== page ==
As with a lot of things, the argument has often been falsely polarised. The New Left reacted against the idea of base and superstructure as didactic, because when mutilated by Stalinism it was. As a metaphor it was a little weak, a little too easily open to determinism – Marx ended up using far more concrete metaphors later on, and started talking about B/S as ‘bone and flesh’.

    I think that in a reaction to the reaction to base and superstructure, socialists have sometimes done what you’ve said. If they have they’ve not been very good at reading their own theory. Lenin’s whole point about the tribune of the oppressed was not that anti-oppression struggles were to be ticked off on the shopping list as a means of recruitment, or ‘the privileged few extending patronising invitations to others’ but that they were, in themselves, struggles against the contradictions of class society and had to be respected as such. When comrades polemicise against the limits of liberation struggles by arguing the centrality of the working class they miss the point, and actually end up echoing the idea that the process of history is divided into ‘factors’ with their own logic, rather than as a totality. More crucially, class struggle cannot be counterposed to struggle against oppression. Class struggle needs struggle against oppression.

    The strength of intersectionality seems to be the recognition that ‘factors’ do not emerge purely within their own logic, independently of transformations in society. Actually to argue that they do, especially in the case of forms of oppression, ends up edging towards a position which presents those oppressive ideas as natural rather than conditioned.

    Barbara Fields put it like this: ‘Only if race is defined as innate and natural prejudice of colour does its invocation as a historical explanation do more than repeat the question by way of answer. And there an insurmountable problem arises: since race is not genetically programmed, racial prejudice cannot be genetically programmed either but, like race itself, must arise historically.'(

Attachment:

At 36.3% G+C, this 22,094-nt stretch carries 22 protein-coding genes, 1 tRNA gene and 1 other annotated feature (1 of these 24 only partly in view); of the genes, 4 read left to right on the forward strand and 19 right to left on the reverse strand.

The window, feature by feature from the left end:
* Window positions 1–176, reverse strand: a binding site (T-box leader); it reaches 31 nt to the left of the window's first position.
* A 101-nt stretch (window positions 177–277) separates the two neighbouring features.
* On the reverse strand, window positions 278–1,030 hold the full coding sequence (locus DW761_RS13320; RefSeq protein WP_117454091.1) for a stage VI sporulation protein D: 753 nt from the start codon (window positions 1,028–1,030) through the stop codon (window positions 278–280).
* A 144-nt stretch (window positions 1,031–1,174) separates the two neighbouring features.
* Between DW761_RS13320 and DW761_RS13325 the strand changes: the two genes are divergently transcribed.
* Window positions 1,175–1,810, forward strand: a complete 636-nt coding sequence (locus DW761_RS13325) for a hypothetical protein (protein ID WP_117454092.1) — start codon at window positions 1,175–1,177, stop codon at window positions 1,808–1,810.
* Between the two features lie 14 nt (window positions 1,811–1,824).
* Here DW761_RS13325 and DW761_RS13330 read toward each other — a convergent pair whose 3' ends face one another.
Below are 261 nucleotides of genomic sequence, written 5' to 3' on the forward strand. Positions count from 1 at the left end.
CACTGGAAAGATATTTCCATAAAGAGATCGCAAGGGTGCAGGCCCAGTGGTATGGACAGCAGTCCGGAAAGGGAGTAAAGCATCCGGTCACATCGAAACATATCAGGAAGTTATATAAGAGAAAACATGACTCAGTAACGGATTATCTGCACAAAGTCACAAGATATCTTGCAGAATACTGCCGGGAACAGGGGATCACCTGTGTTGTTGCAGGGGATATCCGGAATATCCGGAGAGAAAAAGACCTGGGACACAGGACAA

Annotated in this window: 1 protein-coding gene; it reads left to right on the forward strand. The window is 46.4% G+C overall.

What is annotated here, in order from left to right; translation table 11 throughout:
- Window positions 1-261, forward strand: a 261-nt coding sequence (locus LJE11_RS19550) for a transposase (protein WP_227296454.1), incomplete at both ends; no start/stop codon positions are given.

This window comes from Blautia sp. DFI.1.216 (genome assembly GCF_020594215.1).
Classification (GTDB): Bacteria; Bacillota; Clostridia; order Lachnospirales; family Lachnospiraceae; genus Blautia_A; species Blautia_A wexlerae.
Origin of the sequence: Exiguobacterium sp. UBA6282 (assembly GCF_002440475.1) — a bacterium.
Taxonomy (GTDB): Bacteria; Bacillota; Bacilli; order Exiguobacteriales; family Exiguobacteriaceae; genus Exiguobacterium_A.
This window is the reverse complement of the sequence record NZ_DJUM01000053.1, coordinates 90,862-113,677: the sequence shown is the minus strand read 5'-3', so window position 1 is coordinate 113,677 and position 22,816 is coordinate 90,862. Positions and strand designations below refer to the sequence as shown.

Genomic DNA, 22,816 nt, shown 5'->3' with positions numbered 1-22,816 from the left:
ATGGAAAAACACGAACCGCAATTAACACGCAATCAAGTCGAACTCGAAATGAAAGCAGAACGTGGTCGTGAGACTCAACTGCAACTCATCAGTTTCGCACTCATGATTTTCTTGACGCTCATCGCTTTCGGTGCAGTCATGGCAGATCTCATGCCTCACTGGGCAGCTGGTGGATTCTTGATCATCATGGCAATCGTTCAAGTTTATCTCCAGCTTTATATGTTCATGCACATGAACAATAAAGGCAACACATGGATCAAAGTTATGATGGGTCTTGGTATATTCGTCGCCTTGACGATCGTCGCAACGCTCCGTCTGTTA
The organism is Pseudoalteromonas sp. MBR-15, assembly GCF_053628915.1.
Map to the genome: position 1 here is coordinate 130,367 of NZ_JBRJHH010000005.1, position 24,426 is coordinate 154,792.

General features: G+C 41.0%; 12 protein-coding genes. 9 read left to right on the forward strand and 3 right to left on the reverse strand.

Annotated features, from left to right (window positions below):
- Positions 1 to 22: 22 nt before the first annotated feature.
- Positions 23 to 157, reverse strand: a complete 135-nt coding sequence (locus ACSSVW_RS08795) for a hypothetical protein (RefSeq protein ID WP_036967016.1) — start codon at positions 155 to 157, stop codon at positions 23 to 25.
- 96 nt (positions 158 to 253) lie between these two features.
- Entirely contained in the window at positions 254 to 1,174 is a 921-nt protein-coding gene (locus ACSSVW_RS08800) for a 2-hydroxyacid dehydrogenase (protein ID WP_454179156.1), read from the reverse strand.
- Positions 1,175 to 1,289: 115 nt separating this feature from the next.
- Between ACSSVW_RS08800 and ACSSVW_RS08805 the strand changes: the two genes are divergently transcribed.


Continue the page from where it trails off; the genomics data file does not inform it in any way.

Marxism cannot be, and was not for Marx, the claim that a) class struggle is more ‘important’ than the struggle against oppression or that b) the working class achieves liberation on behalf of oppressed groups.

    Oppression has existed before capitalism. It can be challenged under capitalism, and will probably exist, transform through a revolutionary process many times before it disappears. But its relation to class society does mean that it is not an eternal and natural fetter, and that the sell-by-date of class society is a use-by-date for oppression – it fundamentally alters the structure of society in favour of those who are oppressed.

    I think its exciting to see people fighting oppression move towards these positions, they seem to be a route into revolutionary politics, as supposed to the postmodern identity politics in the late 1980s which were, in some instances at least, a route away. Failing to recognise the importance of intersectionality out of a false belief its incompatible with Marxism is an error that no serious struggle will forgive.

    P.S. This talk by Jen Roesch is also really good, not on intersectionality as such but base and superstructure and the false opposition between class struggle and oppression.

  2. Ben Watson
    July 4, 2013

    Intersectionality is of great interest to me, as a poet and Freudian, because it relates to intersex which was the subject of a great feminist book by Catherine Harper – which shows that we grow BETWEEN genders rather than being assigned exclusively to one or other pole. My slogan is: WE ARE ALL INTERSEX. Pun intended of course – I am a poet.

  3. Chris
    January 30, 2014

    We all know what “intersectionality” means in practice: screeching at people who beat you in arguments to “shut the fuck up” and “check your privilege”. It’s not exactly comradely.

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This entry was posted on July 3, 2013 by in Social Oppression and tagged , , .